Sunday, February 20, 2011

Intention to hire parents declines but value & ability sky high

"Always look for the positive and play to your strengths", I often find myself saying to return to work parents getting back into the paid employment game. But for many parents, it's hard to go into interviews brimming with confidence when you hear that your chances of being hired have dimished from a year ago 44% to 36% as reported by the Regus Working Mothers Study (2011).

It's the usual culprits of fear of losing the employee because they leave to have another child after the training investment has been made (30%) and the need for flexible work arrangements that continue to be the key issues employers still haven't found the answers to. Almost a third (32%) of Australian companies are concerned about employing part-time returning mothers because they may not be able to offer the flexibility and commitment of other employees.

But there's some good news; the majority of businesses now value returning mothers, with 72% globally and 77% nationally, declaring they believe companies that ignore part-time returning mothers are missing out on a significant and valuable part of the employment pool. In addition, fully 56% regard working mums as offering skills that are difficult to find in the current market; and 57% declare that they value returning mothers because they offer experience and skills without demanding top salaries. In Australia, the skills and experience working mothers bring to the workplace are particularly valued (63%).

If Australia's greatest economic challenge of the decade is the lack of skilled labour (according to the Gillard Government) then businesses might not have any choice but to hire skilled parents and finds ways to make the employment relationship work; and it might just be easier than employers think such as the introduction of realistic flexible work policies and 'how to guide'for managers and employees - see our list of practical family friendly workplace initiatives. Businesses that bother to invest in family friendly workplace initiatives are likely to have their pick of the best talent - both parents and parents of the future.

Source Regus Working Mothers Study as reported inHuman Capital Magazine Feb 2011. Full Article.

Paternity Leave should be made mandatory?

Human Capital this month reported new research from Singapore that outlines the case for mandatory paternity leave. Given all the recent social movement and government support for paid parental leave in Australia, is it actually time to address the often undebated issue of 'paternity leave'?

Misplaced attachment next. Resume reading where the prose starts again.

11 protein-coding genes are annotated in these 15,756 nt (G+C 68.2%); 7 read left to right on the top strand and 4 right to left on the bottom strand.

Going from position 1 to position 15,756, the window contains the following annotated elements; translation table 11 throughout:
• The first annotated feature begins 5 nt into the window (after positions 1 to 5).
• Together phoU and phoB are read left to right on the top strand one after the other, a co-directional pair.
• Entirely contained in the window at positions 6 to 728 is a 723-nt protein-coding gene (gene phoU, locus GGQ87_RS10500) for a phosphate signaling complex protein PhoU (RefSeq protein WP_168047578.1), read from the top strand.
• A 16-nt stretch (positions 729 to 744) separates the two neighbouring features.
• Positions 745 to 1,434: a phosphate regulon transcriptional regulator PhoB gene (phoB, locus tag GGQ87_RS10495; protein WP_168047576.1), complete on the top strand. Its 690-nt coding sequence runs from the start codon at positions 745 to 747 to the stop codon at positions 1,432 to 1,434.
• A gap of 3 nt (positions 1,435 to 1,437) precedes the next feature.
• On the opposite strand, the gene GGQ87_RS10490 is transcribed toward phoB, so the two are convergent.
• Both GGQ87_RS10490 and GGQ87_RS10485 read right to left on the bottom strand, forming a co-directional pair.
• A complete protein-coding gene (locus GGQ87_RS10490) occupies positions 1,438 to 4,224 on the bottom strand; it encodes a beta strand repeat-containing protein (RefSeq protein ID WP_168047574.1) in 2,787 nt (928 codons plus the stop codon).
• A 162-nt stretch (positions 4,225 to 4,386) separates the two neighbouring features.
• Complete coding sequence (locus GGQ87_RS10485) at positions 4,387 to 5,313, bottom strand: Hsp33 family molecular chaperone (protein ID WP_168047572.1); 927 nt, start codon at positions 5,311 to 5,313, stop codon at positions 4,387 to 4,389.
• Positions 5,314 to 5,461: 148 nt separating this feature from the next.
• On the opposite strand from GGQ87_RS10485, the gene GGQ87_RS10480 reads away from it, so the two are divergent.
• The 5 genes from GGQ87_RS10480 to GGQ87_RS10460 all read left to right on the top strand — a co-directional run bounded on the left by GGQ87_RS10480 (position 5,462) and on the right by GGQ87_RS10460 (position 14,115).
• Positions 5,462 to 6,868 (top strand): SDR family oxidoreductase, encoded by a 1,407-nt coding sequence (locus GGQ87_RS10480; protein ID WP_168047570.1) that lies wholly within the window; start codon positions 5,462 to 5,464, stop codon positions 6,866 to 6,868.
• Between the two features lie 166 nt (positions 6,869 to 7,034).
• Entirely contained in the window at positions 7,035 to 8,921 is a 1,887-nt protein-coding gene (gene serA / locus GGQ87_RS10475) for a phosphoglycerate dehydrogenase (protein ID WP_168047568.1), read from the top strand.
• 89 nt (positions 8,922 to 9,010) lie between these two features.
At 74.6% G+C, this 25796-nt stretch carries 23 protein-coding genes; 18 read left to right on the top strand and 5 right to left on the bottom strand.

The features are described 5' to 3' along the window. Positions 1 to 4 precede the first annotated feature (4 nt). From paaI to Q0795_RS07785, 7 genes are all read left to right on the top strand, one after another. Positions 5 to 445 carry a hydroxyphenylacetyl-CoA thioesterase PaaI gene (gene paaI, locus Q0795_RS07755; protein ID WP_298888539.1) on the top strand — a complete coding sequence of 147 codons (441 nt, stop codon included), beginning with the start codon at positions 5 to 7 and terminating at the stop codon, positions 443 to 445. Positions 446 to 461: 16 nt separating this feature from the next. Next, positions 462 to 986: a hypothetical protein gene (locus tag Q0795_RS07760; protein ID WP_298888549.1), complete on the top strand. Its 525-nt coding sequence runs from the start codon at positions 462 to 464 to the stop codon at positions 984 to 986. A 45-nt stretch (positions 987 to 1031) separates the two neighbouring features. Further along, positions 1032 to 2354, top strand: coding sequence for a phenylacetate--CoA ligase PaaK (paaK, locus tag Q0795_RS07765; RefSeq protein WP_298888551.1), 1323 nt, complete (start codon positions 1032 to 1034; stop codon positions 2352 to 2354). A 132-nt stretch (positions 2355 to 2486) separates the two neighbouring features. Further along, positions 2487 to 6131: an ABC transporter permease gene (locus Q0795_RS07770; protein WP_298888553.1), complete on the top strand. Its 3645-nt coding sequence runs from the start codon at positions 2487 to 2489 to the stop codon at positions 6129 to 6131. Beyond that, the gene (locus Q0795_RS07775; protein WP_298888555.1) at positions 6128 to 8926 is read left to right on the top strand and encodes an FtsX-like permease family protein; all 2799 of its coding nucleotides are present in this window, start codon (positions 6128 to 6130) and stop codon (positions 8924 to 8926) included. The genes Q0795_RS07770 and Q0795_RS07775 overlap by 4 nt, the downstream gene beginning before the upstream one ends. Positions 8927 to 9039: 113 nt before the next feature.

My husband recently enquired about taking paid leave to be the primary carer of our 3rd child born just prior to the introduction paid parental leave and was knocked back by his employer because their workplace only offered paid maternity leave and fathers weren't eligible!

According to the HC article, the majority of parents in Singapore believe paternity leave should be made compulsory. According to a survey by the Association of Women for Action and Research (AWARE) and Ngee Ann Polytechnic, 91% of respondents believed paternity should be made law.

Half of the parents said their employers already offered paid paternity leave, and of these the bulk (59%) gets between one and three days of such leave. Of the fathers who have a paternity leave option, three quarters took the leave.

AWARE says there are many reasons for Singapore’s low birth rate, but two important factors in trying to reverse the trend are better support for parenting responsibilities and policies that promote gender equality. The association cites studies that show a direct correlation, in developed nations, between the level of gender equality in a society and its total fertility rate (TFR).

Singapore’s current parenting leave policies – four months for new mothers and none for new fathers – reinforce gender stereotypes of women as caregivers and men as providers. These policies entrench gender inequality.

Specifically, AWARE has called for five policy changes:

· Make paid paternity leave of two weeks mandatory, with the cost shared between the employer and the state

· Convert the 4th month of maternity leave into ‘parental leave’ to be taken by either parent, with the state sharing the cost with the employer when the father takes this leave

· Offer a ‘parenting present’ of $4,000 to couples where the father takes the 4th month of parental leave – A significant number of the parents (57%) said they would welcome having the option of transferring parenting leave from mother to father.

· Convert the currently mandated 6 days of paid childcare leave into dependent’s leave, with ‘dependents’ including older children and parents

· Extend to unwed parents the same parenting leave benefits enjoyed by married parents – an overwhelming 91% said unwed parents deserve the same benefits as their married counterparts.

AWARE says it will forward its proposals to the relevant authorities for their consideration. Read full article.